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Buffy the Vampire Slayer - The Complete Fifth Season Print E-mail
Tuesday, 09 December 2003

Buffy The Vampire Slayer: The Complete Fifth Season

20th Century Fox Home Entertainment
MPAA rating: NR
starring: Sarah Michelle Gellar, Alyson Hannigan, Nicholas Brendon, Marc Blucas, Michelle Trachtenberg, Emma Caulfield, James Marsters, Anthony Stewart Head, Claire Kramer
release year: 2000-2001
film rating: Four-and-a-Half Stars
sound/picture: Three-and-a-Half Stars
reviewed by: Abbie Bernstein

Almost a year after it has ceased airing new episodes, “Buffy the Vampire Slayer” is still garnering acclaim as one of the best TV series ever, spawning scholarly conferences and tomes of analysis – along with the more expected byproducts of a hit cult series, like conventions, novel tie-ins and best-selling DVD sets.

“Buffy” Season 5 is one of the show’s best, setting the tale of the “one girl in all the world” tapped to fight the forces of darkness in a somewhat new direction. The first three seasons were set largely in and around Sunnydale High School, playing with the metaphor that high school is hell. Of course, in “Buffy,” the entire town of Sunnydale sits atop a Hellmouth, meaning that vampires, demons and things that go bump in the night tend to congregate there, so the metaphor got a lot of help from the residents. In Season Four, science and the military made a rather uneasy mix with the show’s supernatural and comedic themes (the soldiers were a little too literal and well-armed – and had access to too much back-up – to fit easily into the universe), but in Season Five, everything is back on track.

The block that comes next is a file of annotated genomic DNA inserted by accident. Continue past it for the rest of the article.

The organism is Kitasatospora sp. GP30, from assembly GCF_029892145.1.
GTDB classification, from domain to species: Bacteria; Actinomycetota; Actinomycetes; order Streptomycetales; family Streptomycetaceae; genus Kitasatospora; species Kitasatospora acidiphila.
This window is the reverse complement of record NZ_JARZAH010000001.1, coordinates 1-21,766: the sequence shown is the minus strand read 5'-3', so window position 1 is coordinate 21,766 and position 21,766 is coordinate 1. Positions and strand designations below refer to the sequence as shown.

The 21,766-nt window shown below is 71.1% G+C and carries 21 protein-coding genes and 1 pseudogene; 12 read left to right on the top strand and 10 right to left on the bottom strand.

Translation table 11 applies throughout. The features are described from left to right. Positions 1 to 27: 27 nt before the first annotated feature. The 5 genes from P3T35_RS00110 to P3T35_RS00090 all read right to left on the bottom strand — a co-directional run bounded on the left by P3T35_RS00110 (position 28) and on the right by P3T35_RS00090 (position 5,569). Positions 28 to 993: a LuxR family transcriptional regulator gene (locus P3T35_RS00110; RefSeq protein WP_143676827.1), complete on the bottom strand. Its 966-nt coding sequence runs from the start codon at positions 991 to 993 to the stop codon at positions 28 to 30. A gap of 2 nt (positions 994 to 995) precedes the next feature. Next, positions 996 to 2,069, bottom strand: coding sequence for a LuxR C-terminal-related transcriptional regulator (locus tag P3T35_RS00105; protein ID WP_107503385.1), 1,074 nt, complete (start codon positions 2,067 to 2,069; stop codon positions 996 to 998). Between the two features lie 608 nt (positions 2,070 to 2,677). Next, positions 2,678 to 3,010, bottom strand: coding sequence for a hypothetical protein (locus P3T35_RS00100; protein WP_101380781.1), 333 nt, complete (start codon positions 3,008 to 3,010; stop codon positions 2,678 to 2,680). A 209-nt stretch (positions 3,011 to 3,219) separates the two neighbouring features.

Disc One begins with something that seems rather inevitable in a show dealing with vampire-slaying: “Buffy Vs. Dracula.” The episode title goes a good way to explaining its content, but it’s still pretty funny to see the normally wisecracking Buffy (Sarah Michelle Gellar) get a bit starstruck by the famous Count (Rudolf Martin), while her best friend Xander (Nicholas Brendon) falls under Dracula’s thrall and does the Renfield thing and Buffy’s mentor Giles (Anthony Stewart Head) has a Jonathan Harker-like encounter with Dracula’s brides. It’s interesting to rewatch the episode knowing what’s coming, as future themes are delicately laced into what at first glance seems a fairly stand-alone episode – except –